Friday, June 09, 2006

Double Listing

I have spent a few days down at my local Magistrates Court this week. Today I had a special reasons hearing for a drink drive case where my Client claimed that he was drink driving because his drink was spiked. The case was always going to be quick and simple to deal with.

I got to Court nice and early and by 9.50 am I was ready for trial. My case was listed in a Court room with another trial. That trial took priority due to child witnesses so I had to wait around for another Court room to become free. In the other Court scheduled to deal with trials today they were also double listed.

Her Majesty's Court Service have a wonderful habit of double listing trials hoping that one of the trials will not be effective so that the other trial can then take place. Unfortunately today all the trials scheduled were ready.

My case was adjourned off until the afternoon shortly before lunch. I had to wait for about three hours this morning to be told to come back at 2.00 pm. It would have made more sense to put my one hour trial on before the others knowing that my trial would be short and sweet. When I did at last get my chance my special reasons hearing took place, the Magistrates found that special reasons did exist but then decided to disqualify my Client anyway!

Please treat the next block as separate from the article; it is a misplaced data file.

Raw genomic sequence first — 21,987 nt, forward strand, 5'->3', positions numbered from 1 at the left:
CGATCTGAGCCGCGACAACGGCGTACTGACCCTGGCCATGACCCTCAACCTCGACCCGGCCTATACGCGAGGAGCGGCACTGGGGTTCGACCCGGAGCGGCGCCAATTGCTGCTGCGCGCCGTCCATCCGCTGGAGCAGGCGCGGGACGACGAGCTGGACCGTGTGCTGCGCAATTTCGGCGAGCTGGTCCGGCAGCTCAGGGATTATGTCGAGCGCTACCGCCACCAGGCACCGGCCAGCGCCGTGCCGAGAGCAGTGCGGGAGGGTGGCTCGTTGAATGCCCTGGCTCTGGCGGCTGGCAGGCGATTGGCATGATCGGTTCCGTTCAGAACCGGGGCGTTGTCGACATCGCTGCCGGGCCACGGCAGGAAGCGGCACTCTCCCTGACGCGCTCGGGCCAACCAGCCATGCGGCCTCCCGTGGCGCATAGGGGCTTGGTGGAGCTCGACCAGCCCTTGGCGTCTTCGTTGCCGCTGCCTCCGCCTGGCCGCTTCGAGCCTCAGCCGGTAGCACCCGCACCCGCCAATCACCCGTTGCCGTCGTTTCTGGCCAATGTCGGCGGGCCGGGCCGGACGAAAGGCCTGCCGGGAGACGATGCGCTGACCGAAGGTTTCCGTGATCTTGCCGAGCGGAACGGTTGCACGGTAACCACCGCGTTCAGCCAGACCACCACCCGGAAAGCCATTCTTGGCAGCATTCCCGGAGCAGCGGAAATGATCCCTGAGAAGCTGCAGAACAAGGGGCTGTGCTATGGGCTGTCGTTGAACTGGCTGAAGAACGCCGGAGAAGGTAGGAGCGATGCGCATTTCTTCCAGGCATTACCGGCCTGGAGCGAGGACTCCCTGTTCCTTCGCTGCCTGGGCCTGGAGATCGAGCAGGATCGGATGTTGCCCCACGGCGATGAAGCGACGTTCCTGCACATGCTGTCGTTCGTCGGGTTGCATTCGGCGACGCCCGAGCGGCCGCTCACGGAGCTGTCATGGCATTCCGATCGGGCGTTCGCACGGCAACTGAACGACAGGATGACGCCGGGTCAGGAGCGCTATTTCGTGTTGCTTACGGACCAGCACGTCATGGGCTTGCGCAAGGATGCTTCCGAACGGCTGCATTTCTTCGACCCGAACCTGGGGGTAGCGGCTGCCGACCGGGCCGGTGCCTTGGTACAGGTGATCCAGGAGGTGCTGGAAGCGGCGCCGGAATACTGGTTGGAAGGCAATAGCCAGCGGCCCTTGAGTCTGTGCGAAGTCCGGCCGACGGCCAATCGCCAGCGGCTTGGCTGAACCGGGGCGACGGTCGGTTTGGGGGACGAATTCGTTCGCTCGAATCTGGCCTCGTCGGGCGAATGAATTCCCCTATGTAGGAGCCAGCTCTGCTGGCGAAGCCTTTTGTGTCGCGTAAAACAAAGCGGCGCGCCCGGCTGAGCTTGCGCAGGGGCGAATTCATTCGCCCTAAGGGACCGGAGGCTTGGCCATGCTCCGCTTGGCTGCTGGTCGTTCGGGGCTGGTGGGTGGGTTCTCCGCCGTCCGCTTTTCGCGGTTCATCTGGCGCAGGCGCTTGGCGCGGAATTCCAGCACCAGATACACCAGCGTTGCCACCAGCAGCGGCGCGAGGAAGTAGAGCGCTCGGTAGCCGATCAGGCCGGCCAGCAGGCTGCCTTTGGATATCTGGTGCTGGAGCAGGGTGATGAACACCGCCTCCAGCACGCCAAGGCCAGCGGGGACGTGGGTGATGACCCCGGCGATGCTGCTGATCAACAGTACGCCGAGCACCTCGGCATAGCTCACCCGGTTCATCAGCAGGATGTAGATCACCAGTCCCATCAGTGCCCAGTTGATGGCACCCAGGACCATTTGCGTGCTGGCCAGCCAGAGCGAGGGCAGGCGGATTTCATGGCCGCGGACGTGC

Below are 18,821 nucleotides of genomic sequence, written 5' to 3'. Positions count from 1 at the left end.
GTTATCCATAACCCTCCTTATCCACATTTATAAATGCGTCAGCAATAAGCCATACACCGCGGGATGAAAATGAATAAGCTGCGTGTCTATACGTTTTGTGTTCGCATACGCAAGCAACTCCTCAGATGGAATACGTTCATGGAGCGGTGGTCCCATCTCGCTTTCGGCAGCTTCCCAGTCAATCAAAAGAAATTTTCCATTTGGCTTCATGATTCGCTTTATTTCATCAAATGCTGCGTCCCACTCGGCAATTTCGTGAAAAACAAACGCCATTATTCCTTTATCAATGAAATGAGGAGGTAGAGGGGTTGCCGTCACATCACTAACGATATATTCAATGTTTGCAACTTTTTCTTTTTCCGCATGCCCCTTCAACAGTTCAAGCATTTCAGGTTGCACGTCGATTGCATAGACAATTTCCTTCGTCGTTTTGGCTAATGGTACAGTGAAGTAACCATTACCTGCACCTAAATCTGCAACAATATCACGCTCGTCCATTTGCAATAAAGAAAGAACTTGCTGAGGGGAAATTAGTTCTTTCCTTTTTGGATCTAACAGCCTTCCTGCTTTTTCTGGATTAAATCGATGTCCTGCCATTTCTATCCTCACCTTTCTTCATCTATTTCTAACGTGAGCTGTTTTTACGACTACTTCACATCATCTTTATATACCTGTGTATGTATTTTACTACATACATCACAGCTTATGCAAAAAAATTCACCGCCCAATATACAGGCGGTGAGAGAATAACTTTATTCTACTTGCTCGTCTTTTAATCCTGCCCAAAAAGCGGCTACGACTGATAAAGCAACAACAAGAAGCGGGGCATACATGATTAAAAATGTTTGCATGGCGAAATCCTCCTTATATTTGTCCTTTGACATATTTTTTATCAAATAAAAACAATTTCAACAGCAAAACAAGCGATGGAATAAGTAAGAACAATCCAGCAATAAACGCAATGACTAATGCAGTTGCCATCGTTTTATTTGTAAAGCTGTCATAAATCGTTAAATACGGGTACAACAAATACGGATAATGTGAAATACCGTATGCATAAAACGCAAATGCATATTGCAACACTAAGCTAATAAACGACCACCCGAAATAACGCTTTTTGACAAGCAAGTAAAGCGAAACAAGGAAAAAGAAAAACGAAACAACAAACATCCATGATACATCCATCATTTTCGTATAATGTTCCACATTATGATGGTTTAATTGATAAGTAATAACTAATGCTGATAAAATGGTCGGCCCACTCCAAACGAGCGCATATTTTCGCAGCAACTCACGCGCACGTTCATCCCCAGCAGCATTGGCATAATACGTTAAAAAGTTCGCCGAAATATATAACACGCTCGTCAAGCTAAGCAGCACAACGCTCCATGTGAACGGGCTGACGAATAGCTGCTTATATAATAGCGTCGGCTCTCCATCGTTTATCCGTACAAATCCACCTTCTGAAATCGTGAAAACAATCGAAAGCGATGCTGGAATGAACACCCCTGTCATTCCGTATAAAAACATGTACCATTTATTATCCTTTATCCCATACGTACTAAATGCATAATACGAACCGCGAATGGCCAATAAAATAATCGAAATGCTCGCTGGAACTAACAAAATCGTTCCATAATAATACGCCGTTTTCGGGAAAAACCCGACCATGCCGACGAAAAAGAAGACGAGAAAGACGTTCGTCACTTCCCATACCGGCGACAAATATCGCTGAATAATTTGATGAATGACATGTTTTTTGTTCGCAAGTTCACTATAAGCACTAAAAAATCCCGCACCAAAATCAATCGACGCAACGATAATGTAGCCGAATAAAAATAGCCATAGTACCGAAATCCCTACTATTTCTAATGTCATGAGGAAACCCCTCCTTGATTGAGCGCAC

Anonymous said...

how on earth does that work ??..

Gavin said...

Apparently the bench were of the opinion that:

1. My Client's drink had been spiked;
2. My Client would not have been over the drink drive limit on the alcohol that he did consume; and
3. My Client was unaware that his alcohol level was over the limit.

But, they decided that he should have felt drunker than he did, so disqualified him.

This is good law and is not appealable.

Anonymous said...

If he'd been spiked he'd have known all about it and if he had an ounce of responsibility, he'd have known he wasn't fit to drive and would have made other arrangements.

I'd bet my back teeth on the fact that he wasn't spiked and am truly glad he's been banned, before he kills someone.

Tough shit.


Anonymous said...

By the way, did he mention the fact that he thought he must have been spiked at the police station? I bet he didn't, therefore giving Police (who are impartial) the opportunity to find evidence to support him claim. Speaking to others at the location where he consumed the alcohol, etc....
Was he charged with section 5 or 4? If it was a 4, saying he thought he had been spiked, would have given the Police opportunity to take blood to find traces of any 'drugs.'


Gavin said...


My instructions were that he did not know his drink had been spiked until after he had left the Police Station and was told by the person that spiked his drinks that they had been spiked.

I don't make up these instructions, I have to deal with the case as it comes to me.